Oxidative Stress Is Associated With Increased Pulmonary Artery Systolic Pressure in Humans

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Abstract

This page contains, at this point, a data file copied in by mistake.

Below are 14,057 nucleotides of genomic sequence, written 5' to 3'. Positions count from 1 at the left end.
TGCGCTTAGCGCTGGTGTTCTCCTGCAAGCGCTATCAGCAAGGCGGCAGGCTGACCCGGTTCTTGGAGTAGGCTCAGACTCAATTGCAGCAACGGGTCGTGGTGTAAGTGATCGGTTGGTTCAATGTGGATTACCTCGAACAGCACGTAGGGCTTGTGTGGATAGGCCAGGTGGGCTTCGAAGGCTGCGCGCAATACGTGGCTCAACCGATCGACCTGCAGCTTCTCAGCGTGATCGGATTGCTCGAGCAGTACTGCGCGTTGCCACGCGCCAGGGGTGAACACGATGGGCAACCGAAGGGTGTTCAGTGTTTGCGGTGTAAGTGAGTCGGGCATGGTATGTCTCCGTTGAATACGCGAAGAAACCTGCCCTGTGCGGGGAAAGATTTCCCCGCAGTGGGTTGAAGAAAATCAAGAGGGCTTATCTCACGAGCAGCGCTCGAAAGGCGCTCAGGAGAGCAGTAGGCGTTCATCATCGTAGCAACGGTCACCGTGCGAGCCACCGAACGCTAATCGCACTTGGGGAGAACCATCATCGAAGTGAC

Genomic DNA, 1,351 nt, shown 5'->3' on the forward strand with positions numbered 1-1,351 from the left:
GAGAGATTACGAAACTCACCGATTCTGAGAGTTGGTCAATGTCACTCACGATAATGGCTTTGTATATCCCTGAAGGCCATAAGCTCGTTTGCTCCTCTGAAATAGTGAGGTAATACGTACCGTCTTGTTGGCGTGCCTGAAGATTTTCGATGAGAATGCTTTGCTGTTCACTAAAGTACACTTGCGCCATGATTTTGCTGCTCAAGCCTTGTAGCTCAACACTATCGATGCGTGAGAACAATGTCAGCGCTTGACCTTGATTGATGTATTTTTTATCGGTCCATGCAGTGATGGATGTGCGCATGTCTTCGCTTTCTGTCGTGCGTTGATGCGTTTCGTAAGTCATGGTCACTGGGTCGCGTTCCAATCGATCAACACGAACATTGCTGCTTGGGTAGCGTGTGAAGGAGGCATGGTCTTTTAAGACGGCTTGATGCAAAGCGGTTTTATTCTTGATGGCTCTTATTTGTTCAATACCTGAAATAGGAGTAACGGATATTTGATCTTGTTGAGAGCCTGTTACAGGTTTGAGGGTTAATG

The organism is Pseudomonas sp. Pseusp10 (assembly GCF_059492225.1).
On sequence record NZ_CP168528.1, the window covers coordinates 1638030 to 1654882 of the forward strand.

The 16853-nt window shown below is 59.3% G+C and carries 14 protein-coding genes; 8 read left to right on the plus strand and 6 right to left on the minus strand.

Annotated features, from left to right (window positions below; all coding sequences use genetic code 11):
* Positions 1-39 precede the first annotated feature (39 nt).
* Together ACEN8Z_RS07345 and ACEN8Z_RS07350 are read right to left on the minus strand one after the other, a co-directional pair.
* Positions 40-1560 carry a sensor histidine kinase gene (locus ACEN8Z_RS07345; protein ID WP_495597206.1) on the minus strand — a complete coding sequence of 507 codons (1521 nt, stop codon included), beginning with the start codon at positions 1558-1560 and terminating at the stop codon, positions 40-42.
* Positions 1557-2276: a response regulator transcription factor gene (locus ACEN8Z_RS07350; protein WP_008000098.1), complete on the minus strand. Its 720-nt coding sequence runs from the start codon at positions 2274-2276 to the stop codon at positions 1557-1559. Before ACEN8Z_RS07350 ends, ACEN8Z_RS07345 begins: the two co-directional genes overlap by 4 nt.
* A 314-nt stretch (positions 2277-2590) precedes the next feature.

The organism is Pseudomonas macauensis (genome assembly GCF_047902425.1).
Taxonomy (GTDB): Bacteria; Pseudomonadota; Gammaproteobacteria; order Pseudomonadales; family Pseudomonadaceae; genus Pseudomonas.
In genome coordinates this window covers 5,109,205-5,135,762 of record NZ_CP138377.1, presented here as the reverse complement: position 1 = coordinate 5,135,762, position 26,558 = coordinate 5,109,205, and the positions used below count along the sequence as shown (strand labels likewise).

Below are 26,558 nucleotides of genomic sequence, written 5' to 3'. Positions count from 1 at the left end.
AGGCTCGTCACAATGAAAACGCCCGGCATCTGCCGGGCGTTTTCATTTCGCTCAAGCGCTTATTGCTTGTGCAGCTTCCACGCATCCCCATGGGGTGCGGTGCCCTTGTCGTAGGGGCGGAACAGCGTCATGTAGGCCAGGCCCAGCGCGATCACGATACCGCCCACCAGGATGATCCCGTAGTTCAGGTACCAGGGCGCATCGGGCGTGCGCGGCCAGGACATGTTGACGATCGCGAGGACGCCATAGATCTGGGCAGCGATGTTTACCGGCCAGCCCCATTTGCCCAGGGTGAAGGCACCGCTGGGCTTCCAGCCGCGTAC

Oxidative stress contributes to the development of pulmonary hypertension in experimental models, but this association in humans is unknown. We investigated the relationship between pulmonary artery systolic pressure measured by echocardiography and plasma aminothiol oxidative stress markers, with the hypothesis that oxidative stress will be higher in those with pulmonary hypertension. A group of 347 patients aged 65±12 years from the Emory Cardiovascular Biobank underwent echocardiographic assessment of left ventricular ejection fraction and pulmonary artery systolic pressure. Plasma aminothiols, cysteine, its oxidized form, cystine, glutathione, and its oxidized disulphide were measured and the redox potentials (Eh) of cysteine/cystine and glutathione/oxidized glutathione couples were calculated. Non-normally distributed variables were log transformed (Ln). Univariate predictors of pulmonary artery systolic pressure included age (P<0.001), sex (P=0.002), mitral regurgitation (P<0.001), left ventricular ejection fraction (P<0.001), left atrial size (P<0.001), diabetes mellitus (P=0.03), plasma Ln cystine (β=9.53; P<0.001), Ln glutathione (β=−5.4; P=0.002), and Eh glutathione (β=0.21; P=0.001). A multivariate linear regression model adjusting for all confounding variables demonstrated that Ln cystine (β=6.56; P=0.007), mitral regurgitation (β=4.52; P<0.001), statin use (β=−3.39; P=0.03), left ventricular ejection fraction (β=−0.26; P=0.003), and age (β=0.17; P=0.003) were independent predictors of pulmonary artery systolic pressure. For each 1% increase in plasma cystine, pulmonary artery systolic pressure increased by 16%. This association persisted in the subgroup with preserved left ventricular ejection fraction (≥50%) and no significant mitral regurgitation. Whether treatment of oxidative stress will improve pulmonary hypertension requires further study.

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